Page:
July 14, 2018
Source: Wikimedia Commons
Henceforth, apparently, the major theaters of Dublin are, as a matter of principle, to commission at least half their new plays from women. At least half of the characters in the plays, and the directors too, will be women. One can only applaud this commitment to equality and social inclusion.
However, without wanting to carp, it seems to me that the gesture does not go nearly far enough. What about the fat, for example? As we know, a high proportion of the population is now fat, and quite a number are grossly obese. Yet how often do you see plays written by the fat, acted by the fat, directed by the fat, and of interest to the fat? The theatrical professions as a whole are pervaded by slim-ism, but there is no intrinsic connection between being slim and literary or acting ability. There is abundant evidence of widespread prejudice against the fat, and it is surely time that this was overcome. My own view is that at least 10 percent of playwrights, actors, and directors ought to suffer from type 2 diabetes.
And then, of course, there is the matter of intelligence. The average IQ of the population is 100, and such is the normal distribution of intelligence that there are as many people of below-average intelligence as above it. Yet how often do you see a play written or directed by those with an IQ of, say, 80? It is true that a play may appear to have been written or directed by someone with an IQ of 80 or below, but in this case appearances are deceptive. A high IQ is perfectly compatible with all kinds of foolishness or worse, after all; but this does not affect the basic argument from social justice. It is about time that people of low IQ be given their chance in the theater.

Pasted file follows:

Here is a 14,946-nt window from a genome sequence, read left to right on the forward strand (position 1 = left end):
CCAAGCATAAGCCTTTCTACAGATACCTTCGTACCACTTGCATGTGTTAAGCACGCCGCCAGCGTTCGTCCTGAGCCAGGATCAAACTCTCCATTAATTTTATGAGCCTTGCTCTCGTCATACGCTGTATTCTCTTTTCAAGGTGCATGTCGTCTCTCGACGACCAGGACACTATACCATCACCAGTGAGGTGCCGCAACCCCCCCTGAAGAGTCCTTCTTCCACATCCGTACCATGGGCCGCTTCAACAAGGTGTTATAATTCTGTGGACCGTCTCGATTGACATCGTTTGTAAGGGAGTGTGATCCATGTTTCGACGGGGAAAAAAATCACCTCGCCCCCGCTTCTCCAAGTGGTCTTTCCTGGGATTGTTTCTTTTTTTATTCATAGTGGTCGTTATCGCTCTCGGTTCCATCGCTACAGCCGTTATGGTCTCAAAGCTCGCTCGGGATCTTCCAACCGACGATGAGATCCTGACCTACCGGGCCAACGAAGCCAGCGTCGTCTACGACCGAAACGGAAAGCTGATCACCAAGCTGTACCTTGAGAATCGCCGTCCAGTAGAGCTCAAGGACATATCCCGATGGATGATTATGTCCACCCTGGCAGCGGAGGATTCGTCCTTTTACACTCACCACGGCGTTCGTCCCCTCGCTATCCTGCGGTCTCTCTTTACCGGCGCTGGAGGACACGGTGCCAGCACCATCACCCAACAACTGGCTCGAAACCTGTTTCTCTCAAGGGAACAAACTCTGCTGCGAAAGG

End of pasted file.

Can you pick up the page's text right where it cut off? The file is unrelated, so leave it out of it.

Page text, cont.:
There is the matter of height. It has long been known that the tall, merely because they are tall, have an easier path through life. There is no conceivable rational justification for this. The theatrical world can play its part in eliminating this injustice. It should discriminate positively in favor of the short.
The ideal cast so far, then, would be composed of short, dumpy, and dim diabetic females; ideal, that is, from the point of view of social justice, which is the only point of view that there is, or ought to be.
But of course further refinement is necessary. If you take any characteristic you like—blood group, say—you are almost certain to find that some types are overrepresented and others underrepresented on the stage. The anomalies should be righted. It is obvious that, in a just world, the stage would be exactly representative demographically of the entire population.
I admit that there is a slight problem here. I am a 68-year-old doctor who is 5 feet 10 inches tall. Who represents me in the theater? How many plays are there in which there is a 68-year-old doctor who is 5 feet 10 inches tall as a character? Who speaks from the stage for me?
The problem is actually much more complicated than I have indicated, because I have a very large, perhaps infinitely large, number of characteristics—as, of course, does everyone else. That is what makes every human being unique. I am bald (I like to say balding); I have gray eyes; I have long had a ruptured cruciate ligament in my right knee that gives to my gait a slight but probably perceptible irregularity. I type with two fingers and drink two cups of coffee in the morning, but none thereafter; I am extremely partial to anchovies and always have been, since early childhood; I love reading arcane books about the history of Haiti and I suffered from hypothyroidism at the age of 27; I have met many murderers and once went with smugglers across the Gran Chaco from Paraguay to Bolivia. These are but a very few of my characteristics, but they are probably sufficient to render me unique in the history of the world. I do not claim that I am uniquely unique, as it were; everyone is unique.
Therefore no one can represent me on the stage except me; just as, for the same reason, no one else can be represented except by himself.
In Lewis Carroll’s Sylvie and Bruno Concluded there is the following passage:
“That’s another thing we’ve learned from your Nation,” said Mein Herr, “map-making. But we’ve carried it much further than you. What do you consider the largest map that would be really useful?”
“About six inches to the mile.”
“Only six inches!” exclaimed Mein Herr. “We very soon got to six yards to the mile. Then we tried a hundred yards to the mile. And then came the grandest idea of all! We actually made a map of the country, on the scale of a mile to the mile!”
“Have you used it much?” I enquired.